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Bank for International Settlements: Digital Euro Project Enters ‘Preparation Phase’

The digital euro is feasible, and now comes the next chapter.

In a speech delivered Tuesday (Nov. 21) and published by the Bank for International Settlements, Pablo Hernández de Cos, governor of the Bank of Spain, said Europe’s digital euro efforts reached a new milestone.

Having determined that the digital currency is feasible, the Governing Council of the European Central Bank is turning its attention to what Hernández de Cos termed the “preparation” stage.

At a high level, he said, the digital euro would be free of charge for basic banking services, and payments and would be usable with a mobile device or card.

The motivations for the digital euro, he said, revolve around “complementing cash in an environment of increasing digitalization; promoting innovation and efficiency in the European payments system; and safeguarding our strategic autonomy and monetary sovereignty.”

The increasing shift to digital payments, along with a decline in the use of cash, might “ultimately affect” central bank money as “an anchor for the stability of the monetary system as a whole,” he said. Although cash still is the prevalent method of payment at physical locations, 55% of citizens said they prefer to use cards and other electronic means of payment for face-to-face transactions. However, 60% of consumers want to have the option of paying in cash, so the digital euro should “not under any circumstances” replace cash.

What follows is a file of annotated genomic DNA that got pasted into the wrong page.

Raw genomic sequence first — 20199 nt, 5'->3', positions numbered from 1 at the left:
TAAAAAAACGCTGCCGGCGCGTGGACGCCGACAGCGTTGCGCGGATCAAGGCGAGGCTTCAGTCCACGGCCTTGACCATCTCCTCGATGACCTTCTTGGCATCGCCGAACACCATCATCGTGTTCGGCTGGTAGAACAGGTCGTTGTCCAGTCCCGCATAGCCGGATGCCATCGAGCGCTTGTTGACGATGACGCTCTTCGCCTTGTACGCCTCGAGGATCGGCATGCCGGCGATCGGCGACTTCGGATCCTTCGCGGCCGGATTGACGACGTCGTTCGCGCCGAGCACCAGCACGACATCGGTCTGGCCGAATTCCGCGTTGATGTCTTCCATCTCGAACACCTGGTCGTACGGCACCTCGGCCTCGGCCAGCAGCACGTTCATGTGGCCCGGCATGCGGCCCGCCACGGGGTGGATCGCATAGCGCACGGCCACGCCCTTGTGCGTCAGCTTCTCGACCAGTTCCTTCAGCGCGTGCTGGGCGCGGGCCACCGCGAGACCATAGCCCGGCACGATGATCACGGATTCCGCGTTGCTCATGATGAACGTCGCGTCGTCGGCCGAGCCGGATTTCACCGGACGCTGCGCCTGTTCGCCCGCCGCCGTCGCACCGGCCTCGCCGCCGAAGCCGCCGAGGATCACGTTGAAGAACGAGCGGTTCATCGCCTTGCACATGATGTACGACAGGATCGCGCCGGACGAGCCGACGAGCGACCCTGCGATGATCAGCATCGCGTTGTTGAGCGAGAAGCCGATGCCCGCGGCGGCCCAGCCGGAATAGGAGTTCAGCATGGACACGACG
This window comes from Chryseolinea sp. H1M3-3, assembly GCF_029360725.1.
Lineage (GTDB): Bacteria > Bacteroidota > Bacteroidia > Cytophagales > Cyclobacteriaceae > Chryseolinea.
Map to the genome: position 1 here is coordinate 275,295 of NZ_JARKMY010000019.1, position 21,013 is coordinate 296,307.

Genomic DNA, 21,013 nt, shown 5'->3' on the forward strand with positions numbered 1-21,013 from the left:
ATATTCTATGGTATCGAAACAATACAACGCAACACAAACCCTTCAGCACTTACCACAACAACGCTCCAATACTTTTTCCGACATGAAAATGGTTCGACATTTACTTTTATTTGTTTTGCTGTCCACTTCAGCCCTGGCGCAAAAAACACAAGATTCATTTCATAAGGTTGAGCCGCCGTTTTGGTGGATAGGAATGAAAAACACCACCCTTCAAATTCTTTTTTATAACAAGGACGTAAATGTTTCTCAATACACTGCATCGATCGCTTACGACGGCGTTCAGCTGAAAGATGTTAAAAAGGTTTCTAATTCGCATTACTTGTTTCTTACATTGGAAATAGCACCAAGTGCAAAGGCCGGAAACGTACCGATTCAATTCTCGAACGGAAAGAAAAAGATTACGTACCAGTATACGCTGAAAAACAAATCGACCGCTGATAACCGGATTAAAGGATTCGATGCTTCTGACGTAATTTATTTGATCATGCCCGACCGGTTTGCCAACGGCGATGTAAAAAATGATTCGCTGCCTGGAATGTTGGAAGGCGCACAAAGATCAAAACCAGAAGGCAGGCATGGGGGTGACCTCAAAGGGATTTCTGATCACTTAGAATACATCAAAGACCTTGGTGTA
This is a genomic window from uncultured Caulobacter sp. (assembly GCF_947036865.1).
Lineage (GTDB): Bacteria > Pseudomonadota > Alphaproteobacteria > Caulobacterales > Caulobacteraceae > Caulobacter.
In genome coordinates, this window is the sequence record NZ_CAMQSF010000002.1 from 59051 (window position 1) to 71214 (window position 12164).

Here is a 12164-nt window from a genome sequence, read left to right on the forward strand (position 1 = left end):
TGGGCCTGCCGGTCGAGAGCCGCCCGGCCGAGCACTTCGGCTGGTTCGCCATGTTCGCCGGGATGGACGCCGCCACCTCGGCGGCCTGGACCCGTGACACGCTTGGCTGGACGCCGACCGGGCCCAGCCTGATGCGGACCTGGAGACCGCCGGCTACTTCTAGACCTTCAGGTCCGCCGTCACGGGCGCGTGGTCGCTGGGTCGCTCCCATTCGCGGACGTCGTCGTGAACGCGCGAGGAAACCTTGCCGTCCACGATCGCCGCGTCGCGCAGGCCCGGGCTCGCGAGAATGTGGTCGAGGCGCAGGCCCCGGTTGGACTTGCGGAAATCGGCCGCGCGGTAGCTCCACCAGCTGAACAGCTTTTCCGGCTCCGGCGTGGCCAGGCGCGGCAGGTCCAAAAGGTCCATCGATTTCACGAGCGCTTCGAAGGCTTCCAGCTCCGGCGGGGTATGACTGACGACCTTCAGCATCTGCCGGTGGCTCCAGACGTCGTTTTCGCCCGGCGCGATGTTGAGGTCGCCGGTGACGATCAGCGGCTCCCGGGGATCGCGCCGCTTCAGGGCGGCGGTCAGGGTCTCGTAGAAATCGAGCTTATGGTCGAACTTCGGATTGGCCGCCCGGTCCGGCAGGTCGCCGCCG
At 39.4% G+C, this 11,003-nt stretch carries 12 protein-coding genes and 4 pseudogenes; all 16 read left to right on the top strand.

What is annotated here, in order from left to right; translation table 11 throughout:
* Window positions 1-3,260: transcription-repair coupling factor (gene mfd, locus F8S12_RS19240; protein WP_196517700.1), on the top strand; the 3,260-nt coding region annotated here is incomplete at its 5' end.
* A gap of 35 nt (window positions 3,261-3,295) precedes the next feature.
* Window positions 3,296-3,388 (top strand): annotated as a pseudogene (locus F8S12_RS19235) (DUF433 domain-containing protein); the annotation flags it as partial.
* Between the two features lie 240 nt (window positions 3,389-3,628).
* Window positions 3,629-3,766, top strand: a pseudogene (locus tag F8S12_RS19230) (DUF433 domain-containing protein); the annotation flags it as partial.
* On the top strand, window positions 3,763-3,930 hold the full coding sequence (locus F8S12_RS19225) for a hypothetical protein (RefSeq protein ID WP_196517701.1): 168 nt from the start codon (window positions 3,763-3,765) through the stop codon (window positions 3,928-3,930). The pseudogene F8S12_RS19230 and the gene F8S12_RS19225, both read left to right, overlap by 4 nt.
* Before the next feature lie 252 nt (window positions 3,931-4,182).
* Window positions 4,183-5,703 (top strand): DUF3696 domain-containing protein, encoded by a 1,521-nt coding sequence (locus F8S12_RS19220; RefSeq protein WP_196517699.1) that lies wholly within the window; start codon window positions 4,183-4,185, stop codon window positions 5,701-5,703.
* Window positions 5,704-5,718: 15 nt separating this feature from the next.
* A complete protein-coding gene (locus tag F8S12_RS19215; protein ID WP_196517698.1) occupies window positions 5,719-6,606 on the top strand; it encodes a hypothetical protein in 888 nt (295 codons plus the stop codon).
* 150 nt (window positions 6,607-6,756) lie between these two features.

There’s still fragmentation in the European payments system, said Hernández de Cos, especially across digital channels, where SEPA and separate mobile payments options are not interoperable. But a digital euro, he said, could “ensure a uniform user experience throughout the euro area for person-to-person and point-of-sale payments.”

He cautioned that the potential for users to shift deposits to the digital euro favors “setting maximum limits,” as yet undetermined, for the digital currency. And, he added, a “compensation model” would provide payment service providers with incentives to guarantee the ecosystem remains intact. In that model, payment service providers would conceivably charge merchants and simultaneously pay a commission to the bank of the digital euro account holder.

Delving Into the Preparation Phase

As for the preparatory stage, Hernández de Cos said that the phase would last two years and offer a “digital euro rulebook.” A preliminary draft may come as soon as the end of this year, with a subsequent commentary period. The second part of the preparation phase would entail choosing providers to develop the digital euro platform.

“[T]he decision to proceed to the preparation phase does not mean we have decided to issue the digital euro,” cautioned Hernández de Cos.

Although preparation does not guarantee issuance, the momentum is building for central bank digital currencies elsewhere around the globe, but cautions abound in the United States.

In one example, the Monetary Authority of Singapore unveiled a series of initiatives Thursday (Nov. 16) aimed at ensuring the secure and innovative use of digital money in the country.

In the U.S., the Federal Reserve’s New York Innovation Center and several banks said over the summer that a proof-of-concept project tested a wholesale CBDC.

But some central bankers have been sounding notes of caution. Federal Reserve Governor Michelle Bowman said last month that she remained concerned about the potential risks associated with a U.S. CBDC. She argued in a speech that she has yet to see a compelling argument that a CBDC could address frictions within the payment system better than alternatives, such as the FedNow® Service instant payment system.